Antonio Dixon made Pete Prisco’s All-Cut Team on CBSSports.com. Prisco also put out an All-Division Team. LeSean McCoy, Evan Mathis and Todd Herremans all made it on offense. Jason Babin, Nnamdi Asomugha and Nate Allen got the nod on defense. On Allen:

He has to stay on the field, but he has the chance to be a really good player at a weak spot in the division.

Daniel Jeremiah of NFL.com, a former scout for the Eagles, says the Birds have the second-deepest team in the league:

The Eagles have a lot of depth in key areas. They have an embarrassment of riches along the defensive line. How many teams boast six starter-caliber defensive ends? The actual starters, Jason Babin and Trent Cole, combined for 29 sacks last season. Backups Brandon Graham and Darryl Tapp are both solid pass rushers as well as stout run defenders. They also have Vinny Curry, a very talented rookie from Marshall who has been very productive in the preseason. However, the best player of the entire group during training camp was actually Phillip Hunt. The former CFL star dominated practices and preseason games.

Drew Magary of Deadspin provides his 2012 Eagles preview.

In an ESPN Insider piece, Khaled Elsayed of Pro Football Focus attempts to explain why Vick gets hit so much:

The line isn’t doing a terrible job, and Vick isn’t getting hit by pass-rushers at an alarming rate. It’s when he starts scrambling and believes he’s a running back — mind you, a running back with an extremely open running style that offers poor protection for his midsection — bad things happen.

Some good information in that piece, although it should be mentioned that Vick’s last six injuries have been sustained while he was in the pocket.

Dennis Dillon of SI.com writes that the Eagles need to win now:

A year ago, the Eagles came into the season as the so-called “Dream Team” (a moniker coined by then backup quarterback Vince Young) after acquiring such veterans as cornerback Nnamdi Asomugha, defensive tackle Cullen Jenkins, defensive end Jason Babin and cornerback Dominique Rodgers-Cromartie. The dream quickly faded into a disappointing 8-8 season.

The Eagles have the talent to go deep into the playoffs. And the time to do it is now, especially for Reid. On Thursday, team owner Jeffrey Lurie said that another 8-8 season would not be good enough to save Reid’s job.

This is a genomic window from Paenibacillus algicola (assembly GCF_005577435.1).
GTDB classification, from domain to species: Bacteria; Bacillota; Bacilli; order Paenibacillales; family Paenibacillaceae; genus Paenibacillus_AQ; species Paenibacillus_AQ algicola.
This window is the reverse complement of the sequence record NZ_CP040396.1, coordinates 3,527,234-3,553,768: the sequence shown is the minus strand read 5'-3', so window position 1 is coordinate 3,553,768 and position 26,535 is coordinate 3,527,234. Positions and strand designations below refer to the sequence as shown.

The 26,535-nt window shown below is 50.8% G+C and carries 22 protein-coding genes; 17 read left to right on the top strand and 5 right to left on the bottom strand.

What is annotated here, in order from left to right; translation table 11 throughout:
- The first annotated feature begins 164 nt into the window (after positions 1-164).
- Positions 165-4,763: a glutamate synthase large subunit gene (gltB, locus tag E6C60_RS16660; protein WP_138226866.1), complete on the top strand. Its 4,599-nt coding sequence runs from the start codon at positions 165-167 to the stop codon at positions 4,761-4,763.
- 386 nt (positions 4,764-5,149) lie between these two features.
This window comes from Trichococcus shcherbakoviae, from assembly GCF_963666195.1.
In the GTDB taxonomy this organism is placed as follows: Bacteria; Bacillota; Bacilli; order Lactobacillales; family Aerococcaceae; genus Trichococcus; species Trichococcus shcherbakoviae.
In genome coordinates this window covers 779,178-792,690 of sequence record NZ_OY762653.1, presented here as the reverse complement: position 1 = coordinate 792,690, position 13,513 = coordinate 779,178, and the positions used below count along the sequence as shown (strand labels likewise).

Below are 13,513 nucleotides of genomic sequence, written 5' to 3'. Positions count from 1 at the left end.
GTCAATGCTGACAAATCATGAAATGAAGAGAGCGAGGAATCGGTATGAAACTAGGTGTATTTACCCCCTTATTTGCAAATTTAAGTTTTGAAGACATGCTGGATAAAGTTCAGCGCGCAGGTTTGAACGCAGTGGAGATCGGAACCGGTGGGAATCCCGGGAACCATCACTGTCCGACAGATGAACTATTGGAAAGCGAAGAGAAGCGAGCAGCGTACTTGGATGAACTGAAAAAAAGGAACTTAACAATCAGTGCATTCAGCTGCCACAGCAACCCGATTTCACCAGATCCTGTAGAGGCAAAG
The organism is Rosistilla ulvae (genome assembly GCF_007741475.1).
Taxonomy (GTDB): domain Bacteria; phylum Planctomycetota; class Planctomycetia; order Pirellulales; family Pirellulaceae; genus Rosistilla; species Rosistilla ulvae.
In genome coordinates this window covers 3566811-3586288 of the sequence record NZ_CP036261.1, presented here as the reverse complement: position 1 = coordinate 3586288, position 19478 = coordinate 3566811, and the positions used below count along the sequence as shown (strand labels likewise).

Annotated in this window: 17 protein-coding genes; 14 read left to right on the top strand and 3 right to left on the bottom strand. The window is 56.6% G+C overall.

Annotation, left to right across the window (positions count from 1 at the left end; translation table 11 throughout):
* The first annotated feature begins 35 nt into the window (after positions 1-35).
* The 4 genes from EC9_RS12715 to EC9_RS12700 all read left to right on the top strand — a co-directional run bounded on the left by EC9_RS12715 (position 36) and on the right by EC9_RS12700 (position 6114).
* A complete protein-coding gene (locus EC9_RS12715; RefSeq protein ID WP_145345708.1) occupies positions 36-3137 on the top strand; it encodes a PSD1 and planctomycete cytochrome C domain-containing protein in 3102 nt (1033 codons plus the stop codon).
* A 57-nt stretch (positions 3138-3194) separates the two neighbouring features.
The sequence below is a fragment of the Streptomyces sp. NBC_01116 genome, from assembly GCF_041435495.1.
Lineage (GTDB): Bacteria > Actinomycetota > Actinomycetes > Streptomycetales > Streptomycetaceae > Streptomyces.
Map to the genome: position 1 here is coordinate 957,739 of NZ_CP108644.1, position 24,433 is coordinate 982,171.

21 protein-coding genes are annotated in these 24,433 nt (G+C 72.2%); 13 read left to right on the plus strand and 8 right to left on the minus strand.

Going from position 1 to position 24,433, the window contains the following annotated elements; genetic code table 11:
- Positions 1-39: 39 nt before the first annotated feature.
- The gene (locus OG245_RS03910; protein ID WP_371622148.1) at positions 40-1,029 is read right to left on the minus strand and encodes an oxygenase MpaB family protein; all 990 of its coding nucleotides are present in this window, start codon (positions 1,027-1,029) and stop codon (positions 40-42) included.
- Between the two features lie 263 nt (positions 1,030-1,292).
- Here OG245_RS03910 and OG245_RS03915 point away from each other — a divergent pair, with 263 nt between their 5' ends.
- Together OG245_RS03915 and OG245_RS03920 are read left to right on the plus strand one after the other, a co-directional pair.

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Life On The Bubble: Behind the Scenes Of Cut-down Day

Philadelphia Eagles defensive tackle Antonio Dixon.Moments after the 9 o’clock deadline had passed Friday night, Howie Roseman sat at the head of a long conference-room table on the first floor of the NovaCare complex, and reflected on the player he just cut.

The day had been dedicated to trimming the roster down to 53 players. Antonio Dixon was the last to go. Dixon is a remarkable story. He spent much of his childhood in and out of homeless shelters, went to about 10 different middle schools, battled dyslexia and a major stammer, and still fought his way through college and into the NFL. He was claimed by the Eagles in September of 2009 after being cut by the Redskins, and had been with the team ever since.

“I remember the first time I saw Antonio Dixon,” said Roseman. “He was a senior and I actually went to see him at a practice where he had a heat stroke, and they took him out in an ambulance at the University of Miami. I remember telling him that story when we got him here. He’s a tremendous individual, he’s a tremendous personality for our football team. I think he has a bright future ahead of him.

“It’s like the question, ‘Who’s your favorite child?’ It’s the same way when picking players. At some point we picked every man on this roster because they have some trait  we want them to bring to the Philadelphia Eagles. When you let them go, you’re letting go someone you have chosen.”

For bubble players, cut-down day is all about the phone call. If you go the whole day without one, you have made the 53-man roster. If the phone rings and the incoming call starts with a “215” area code, chances are you are being summoned to gather your things and drop off your playbook.

Just imagine how slowly time ticks by. Or how your stress level shoots through the roof when  your cell phone buzzes because a friend or family member is unaware of the circumstances.

“You go about your day. If they call you they call you, if they don’t they don’t,” said cornerback Brandon Hughes. “You get an unknown number, that’s probably them calling you. I can’t be sitting by the phone all day hoping the Philadelphia Eagles don’t call me.”

“It’s just trying to relax, hang out with the family. You’ve got the day off, so you try and go do something to keep your mind occupied and see if you get a phone call or not,” said reserve offensive lineman Dallas Reynolds late last week. “I’ve gotten a phone call every year so far.”

The NFL is the definition of a competitive marketplace. Your grip on a roster spot is never tight. Roseman said that before the team goes to training camp with their 90 assembled men, they put together a list of all the players on other teams that have been drafted in rounds 4-7 over the past two years, along with those who have graded out in that area. They then take a look at teams who have an excess of talent at certain positions to try and gauge who may become available. That adds up to some 500-600 players that they are evaluating during the preseason to potentially claim somebody’s roster spot.

“By the time it got to [Friday], we had a targeted list of about 150 guys that we thought might get cut and we had good grades on,” said Roseman.